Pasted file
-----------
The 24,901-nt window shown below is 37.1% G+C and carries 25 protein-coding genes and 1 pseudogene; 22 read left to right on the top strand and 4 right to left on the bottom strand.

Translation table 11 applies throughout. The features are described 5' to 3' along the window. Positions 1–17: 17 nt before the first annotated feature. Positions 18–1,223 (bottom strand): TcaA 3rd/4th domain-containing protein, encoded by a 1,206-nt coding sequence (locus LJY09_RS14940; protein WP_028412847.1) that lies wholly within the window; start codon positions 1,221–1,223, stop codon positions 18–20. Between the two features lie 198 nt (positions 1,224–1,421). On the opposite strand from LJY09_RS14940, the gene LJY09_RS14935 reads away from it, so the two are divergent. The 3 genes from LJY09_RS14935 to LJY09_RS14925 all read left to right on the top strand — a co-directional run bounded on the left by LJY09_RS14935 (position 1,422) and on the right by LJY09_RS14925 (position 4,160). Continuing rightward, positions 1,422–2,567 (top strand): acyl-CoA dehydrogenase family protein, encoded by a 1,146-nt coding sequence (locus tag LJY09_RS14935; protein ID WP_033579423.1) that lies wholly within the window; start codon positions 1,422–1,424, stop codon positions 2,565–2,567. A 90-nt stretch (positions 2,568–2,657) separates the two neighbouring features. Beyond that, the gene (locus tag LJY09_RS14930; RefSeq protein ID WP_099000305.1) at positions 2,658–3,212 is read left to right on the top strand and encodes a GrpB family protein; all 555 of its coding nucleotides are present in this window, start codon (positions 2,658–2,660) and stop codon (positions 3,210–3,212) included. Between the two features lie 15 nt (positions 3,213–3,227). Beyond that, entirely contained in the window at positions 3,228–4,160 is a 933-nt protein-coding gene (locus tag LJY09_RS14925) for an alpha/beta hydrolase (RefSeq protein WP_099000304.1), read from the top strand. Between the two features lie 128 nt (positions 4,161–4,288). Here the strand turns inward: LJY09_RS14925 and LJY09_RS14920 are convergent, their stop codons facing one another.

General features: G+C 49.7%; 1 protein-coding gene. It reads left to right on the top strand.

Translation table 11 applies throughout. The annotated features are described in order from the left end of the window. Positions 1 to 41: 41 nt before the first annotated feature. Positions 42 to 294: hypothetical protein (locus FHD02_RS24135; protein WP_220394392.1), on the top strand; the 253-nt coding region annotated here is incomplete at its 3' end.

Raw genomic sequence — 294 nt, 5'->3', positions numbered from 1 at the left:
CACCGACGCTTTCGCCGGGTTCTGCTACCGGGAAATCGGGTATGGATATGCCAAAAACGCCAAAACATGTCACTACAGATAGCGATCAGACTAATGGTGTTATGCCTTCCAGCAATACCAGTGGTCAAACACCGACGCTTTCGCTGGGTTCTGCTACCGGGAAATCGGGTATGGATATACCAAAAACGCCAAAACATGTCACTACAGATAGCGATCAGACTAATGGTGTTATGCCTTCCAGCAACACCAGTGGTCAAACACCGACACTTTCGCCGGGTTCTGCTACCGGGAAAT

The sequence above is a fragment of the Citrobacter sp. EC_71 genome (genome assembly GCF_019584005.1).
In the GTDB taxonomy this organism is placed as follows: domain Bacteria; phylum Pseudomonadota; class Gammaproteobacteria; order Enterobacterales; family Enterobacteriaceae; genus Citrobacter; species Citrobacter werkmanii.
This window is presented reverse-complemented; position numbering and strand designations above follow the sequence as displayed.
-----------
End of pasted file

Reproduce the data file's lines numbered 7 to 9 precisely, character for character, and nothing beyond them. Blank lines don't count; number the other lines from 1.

The sequence above is a fragment of the Citrobacter sp. EC_71 genome (genome assembly GCF_019584005.1).
In the GTDB taxonomy this organism is placed as follows: domain Bacteria; phylum Pseudomonadota; class Gammaproteobacteria; order Enterobacterales; family Enterobacteriaceae; genus Citrobacter; species Citrobacter werkmanii.
This window is presented reverse-complemented; position numbering and strand designations above follow the sequence as displayed.